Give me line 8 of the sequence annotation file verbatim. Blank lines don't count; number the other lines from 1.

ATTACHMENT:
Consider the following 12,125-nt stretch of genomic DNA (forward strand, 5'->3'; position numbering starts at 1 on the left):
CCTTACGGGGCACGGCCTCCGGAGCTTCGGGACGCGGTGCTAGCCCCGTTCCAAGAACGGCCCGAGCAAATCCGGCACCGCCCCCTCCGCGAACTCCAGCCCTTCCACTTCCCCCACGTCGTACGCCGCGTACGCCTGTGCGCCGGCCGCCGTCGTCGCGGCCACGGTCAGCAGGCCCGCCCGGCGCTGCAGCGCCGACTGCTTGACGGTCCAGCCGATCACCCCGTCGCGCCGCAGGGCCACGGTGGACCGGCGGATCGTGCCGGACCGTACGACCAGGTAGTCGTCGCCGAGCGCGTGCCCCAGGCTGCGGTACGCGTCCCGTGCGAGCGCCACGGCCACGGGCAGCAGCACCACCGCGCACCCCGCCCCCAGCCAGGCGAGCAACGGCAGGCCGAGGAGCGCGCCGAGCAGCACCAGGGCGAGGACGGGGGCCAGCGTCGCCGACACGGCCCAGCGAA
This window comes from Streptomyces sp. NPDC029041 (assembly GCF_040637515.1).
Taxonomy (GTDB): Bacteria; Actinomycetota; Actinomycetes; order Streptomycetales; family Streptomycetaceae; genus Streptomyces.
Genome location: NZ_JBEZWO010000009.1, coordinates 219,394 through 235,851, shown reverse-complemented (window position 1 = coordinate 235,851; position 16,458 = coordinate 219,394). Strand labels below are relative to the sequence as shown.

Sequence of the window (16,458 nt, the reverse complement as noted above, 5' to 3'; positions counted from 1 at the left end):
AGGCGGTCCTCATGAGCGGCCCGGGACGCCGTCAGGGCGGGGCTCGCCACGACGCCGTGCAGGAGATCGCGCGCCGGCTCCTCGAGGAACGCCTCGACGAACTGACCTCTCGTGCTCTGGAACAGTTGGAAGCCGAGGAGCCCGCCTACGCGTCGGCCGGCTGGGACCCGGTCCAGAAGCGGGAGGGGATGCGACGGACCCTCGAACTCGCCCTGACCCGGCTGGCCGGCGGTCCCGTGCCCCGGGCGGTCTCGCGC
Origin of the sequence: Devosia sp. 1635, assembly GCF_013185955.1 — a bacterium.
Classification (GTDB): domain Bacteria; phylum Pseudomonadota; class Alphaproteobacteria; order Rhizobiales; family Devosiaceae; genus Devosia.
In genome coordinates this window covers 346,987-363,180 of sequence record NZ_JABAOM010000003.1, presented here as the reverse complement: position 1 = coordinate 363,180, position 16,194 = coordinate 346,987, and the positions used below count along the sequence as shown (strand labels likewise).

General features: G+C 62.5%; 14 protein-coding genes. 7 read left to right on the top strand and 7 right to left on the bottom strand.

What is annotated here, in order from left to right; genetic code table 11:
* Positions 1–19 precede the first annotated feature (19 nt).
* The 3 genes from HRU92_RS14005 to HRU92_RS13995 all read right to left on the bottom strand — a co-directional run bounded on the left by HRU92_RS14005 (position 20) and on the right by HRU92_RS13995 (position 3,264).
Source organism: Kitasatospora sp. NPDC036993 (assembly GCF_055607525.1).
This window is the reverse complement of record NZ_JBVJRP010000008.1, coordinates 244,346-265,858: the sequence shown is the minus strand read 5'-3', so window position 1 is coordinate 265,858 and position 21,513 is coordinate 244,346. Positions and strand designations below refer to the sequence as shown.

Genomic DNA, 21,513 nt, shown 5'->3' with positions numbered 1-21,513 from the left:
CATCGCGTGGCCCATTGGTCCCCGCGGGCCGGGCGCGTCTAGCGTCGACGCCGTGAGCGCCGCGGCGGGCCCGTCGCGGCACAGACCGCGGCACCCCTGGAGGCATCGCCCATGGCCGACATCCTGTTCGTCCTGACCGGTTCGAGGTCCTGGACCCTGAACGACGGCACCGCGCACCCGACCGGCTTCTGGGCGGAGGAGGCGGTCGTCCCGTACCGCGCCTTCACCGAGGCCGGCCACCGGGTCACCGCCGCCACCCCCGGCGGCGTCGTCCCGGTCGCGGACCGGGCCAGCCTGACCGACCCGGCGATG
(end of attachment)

Origin of the sequence: Devosia sp. 1635, assembly GCF_013185955.1 — a bacterium.